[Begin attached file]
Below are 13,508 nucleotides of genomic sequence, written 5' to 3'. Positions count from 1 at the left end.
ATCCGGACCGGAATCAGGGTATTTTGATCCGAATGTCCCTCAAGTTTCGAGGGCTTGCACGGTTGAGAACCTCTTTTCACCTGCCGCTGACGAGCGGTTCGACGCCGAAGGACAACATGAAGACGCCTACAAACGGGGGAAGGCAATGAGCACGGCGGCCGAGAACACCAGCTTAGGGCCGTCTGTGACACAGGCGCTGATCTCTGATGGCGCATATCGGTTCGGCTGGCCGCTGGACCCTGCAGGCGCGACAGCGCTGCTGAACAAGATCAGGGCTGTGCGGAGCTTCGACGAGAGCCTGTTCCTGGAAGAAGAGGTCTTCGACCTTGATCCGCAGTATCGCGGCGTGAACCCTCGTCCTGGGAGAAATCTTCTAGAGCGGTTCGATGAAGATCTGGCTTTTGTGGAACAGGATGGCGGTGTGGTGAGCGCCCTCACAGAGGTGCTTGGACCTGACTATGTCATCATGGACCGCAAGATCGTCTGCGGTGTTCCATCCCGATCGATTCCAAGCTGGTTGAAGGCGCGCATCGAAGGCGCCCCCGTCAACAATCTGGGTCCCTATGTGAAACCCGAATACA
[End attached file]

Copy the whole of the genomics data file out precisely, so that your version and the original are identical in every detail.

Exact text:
Below are 13,508 nucleotides of genomic sequence, written 5' to 3'. Positions count from 1 at the left end.
ATCCGGACCGGAATCAGGGTATTTTGATCCGAATGTCCCTCAAGTTTCGAGGGCTTGCACGGTTGAGAACCTCTTTTCACCTGCCGCTGACGAGCGGTTCGACGCCGAAGGACAACATGAAGACGCCTACAAACGGGGGAAGGCAATGAGCACGGCGGCCGAGAACACCAGCTTAGGGCCGTCTGTGACACAGGCGCTGATCTCTGATGGCGCATATCGGTTCGGCTGGCCGCTGGACCCTGCAGGCGCGACAGCGCTGCTGAACAAGATCAGGGCTGTGCGGAGCTTCGACGAGAGCCTGTTCCTGGAAGAAGAGGTCTTCGACCTTGATCCGCAGTATCGCGGCGTGAACCCTCGTCCTGGGAGAAATCTTCTAGAGCGGTTCGATGAAGATCTGGCTTTTGTGGAACAGGATGGCGGTGTGGTGAGCGCCCTCACAGAGGTGCTTGGACCTGACTATGTCATCATGGACCGCAAGATCGTCTGCGGTGTTCCATCCCGATCGATTCCAAGCTGGTTGAAGGCGCGCATCGAAGGCGCCCCCGTCAACAATCTGGGTCCCTATGTGAAACCCGAATACA